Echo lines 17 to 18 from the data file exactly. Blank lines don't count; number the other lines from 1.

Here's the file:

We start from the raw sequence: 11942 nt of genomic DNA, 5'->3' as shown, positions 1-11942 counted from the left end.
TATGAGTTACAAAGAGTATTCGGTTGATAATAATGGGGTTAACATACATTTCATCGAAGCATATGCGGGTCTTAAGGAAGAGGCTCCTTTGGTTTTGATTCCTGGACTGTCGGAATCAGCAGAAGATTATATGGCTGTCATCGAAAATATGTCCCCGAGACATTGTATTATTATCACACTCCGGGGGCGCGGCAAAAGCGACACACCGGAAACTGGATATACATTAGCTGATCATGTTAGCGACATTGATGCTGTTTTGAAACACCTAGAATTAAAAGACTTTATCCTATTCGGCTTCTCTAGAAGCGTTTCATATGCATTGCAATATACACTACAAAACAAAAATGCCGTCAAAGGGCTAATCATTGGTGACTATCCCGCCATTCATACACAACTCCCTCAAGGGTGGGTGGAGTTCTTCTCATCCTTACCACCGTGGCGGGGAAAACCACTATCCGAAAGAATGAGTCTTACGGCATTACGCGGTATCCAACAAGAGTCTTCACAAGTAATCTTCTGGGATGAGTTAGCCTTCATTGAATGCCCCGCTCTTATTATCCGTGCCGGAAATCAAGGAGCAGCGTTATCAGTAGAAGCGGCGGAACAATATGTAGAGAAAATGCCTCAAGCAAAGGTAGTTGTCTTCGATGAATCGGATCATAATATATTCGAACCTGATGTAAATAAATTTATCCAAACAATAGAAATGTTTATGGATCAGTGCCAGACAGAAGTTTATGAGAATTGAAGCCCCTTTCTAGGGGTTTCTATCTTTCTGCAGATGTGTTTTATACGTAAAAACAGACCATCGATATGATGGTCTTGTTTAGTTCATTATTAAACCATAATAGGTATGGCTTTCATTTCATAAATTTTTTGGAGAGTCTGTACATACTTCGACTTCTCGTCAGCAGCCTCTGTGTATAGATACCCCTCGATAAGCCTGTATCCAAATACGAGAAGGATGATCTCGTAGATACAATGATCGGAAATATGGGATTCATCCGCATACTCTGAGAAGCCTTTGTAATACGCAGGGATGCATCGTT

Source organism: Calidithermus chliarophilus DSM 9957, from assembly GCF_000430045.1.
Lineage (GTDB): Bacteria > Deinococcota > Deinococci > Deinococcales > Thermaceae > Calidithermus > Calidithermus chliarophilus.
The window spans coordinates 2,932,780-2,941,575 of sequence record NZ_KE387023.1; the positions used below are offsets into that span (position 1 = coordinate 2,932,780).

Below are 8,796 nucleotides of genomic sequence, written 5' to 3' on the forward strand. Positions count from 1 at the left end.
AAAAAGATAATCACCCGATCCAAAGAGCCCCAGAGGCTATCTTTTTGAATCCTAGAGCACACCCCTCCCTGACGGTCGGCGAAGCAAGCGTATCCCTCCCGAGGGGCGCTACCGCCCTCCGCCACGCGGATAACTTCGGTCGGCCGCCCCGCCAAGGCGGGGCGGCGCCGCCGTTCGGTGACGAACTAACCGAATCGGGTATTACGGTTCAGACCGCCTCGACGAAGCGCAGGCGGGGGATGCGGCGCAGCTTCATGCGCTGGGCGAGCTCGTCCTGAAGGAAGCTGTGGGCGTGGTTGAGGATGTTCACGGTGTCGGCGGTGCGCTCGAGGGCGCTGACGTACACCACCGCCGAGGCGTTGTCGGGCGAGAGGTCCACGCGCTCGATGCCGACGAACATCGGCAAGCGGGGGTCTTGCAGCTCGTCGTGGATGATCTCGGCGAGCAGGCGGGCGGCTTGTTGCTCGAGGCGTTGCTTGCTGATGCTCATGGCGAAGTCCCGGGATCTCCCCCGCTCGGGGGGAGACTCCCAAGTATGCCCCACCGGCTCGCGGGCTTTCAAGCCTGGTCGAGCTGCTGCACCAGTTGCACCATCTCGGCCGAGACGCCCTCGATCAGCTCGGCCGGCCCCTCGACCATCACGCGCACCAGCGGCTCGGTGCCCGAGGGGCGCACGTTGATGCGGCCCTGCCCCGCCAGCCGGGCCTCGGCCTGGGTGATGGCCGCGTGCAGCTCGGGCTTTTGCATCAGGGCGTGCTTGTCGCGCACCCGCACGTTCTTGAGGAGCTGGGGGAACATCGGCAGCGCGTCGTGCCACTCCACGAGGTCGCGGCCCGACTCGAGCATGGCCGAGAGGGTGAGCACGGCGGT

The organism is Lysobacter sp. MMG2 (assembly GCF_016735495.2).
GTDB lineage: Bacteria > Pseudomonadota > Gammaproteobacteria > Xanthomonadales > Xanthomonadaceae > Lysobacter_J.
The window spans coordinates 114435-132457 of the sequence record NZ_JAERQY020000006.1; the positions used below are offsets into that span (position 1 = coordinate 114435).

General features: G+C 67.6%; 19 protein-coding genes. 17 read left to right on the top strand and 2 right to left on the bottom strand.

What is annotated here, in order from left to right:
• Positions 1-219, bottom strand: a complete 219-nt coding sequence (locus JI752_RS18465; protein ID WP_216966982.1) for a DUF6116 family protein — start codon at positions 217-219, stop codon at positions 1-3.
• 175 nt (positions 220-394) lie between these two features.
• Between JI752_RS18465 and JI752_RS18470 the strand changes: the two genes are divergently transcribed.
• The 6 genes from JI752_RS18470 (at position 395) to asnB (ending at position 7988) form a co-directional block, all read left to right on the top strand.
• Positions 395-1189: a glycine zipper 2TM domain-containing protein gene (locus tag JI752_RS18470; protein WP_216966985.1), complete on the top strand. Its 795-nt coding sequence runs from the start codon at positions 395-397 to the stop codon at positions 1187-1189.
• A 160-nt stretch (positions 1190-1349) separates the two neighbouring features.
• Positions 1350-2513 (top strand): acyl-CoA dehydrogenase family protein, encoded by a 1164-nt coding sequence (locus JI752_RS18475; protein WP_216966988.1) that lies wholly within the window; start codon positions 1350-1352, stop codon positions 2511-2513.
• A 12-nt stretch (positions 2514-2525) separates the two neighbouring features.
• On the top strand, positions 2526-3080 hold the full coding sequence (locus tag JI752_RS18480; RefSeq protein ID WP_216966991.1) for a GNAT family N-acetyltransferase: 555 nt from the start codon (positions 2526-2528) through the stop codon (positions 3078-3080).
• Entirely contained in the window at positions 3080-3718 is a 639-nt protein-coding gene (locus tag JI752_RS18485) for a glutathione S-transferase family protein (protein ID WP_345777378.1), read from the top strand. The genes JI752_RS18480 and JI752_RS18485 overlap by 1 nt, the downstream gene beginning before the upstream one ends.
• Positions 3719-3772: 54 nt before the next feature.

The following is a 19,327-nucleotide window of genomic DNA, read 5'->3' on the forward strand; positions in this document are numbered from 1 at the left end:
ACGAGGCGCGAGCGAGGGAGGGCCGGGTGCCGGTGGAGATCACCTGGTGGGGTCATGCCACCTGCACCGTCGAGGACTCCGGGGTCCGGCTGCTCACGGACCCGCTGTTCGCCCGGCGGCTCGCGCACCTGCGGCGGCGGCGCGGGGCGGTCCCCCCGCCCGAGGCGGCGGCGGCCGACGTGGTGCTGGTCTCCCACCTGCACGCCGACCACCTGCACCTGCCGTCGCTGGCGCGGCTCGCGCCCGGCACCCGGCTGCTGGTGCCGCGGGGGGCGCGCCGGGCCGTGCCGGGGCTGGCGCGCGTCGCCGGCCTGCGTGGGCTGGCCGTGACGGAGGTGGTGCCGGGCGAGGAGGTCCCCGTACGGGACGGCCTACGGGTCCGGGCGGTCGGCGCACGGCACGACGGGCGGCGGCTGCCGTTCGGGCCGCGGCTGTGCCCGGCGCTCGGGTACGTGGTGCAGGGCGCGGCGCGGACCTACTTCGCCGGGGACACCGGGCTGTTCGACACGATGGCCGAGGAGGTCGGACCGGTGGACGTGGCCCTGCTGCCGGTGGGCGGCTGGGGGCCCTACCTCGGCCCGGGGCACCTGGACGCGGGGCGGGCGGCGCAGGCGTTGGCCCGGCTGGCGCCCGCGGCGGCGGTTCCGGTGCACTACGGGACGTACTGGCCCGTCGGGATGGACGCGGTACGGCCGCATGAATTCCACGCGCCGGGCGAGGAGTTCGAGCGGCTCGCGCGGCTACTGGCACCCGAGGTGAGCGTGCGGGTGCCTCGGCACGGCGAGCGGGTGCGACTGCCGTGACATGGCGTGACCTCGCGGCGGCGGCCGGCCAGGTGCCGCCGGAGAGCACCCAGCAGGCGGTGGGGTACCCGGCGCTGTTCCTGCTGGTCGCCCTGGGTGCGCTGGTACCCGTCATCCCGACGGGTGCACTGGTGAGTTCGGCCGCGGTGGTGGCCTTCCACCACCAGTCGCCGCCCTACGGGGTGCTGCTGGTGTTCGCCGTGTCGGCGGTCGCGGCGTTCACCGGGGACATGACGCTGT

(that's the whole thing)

• Positions 395-1189: a glycine zipper 2TM domain-containing protein gene (locus tag JI752_RS18470; protein WP_216966985.1), complete on the top strand. Its 795-nt coding sequence runs from the start codon at positions 395-397 to the stop codon at positions 1187-1189.
• A 160-nt stretch (positions 1190-1349) separates the two neighbouring features.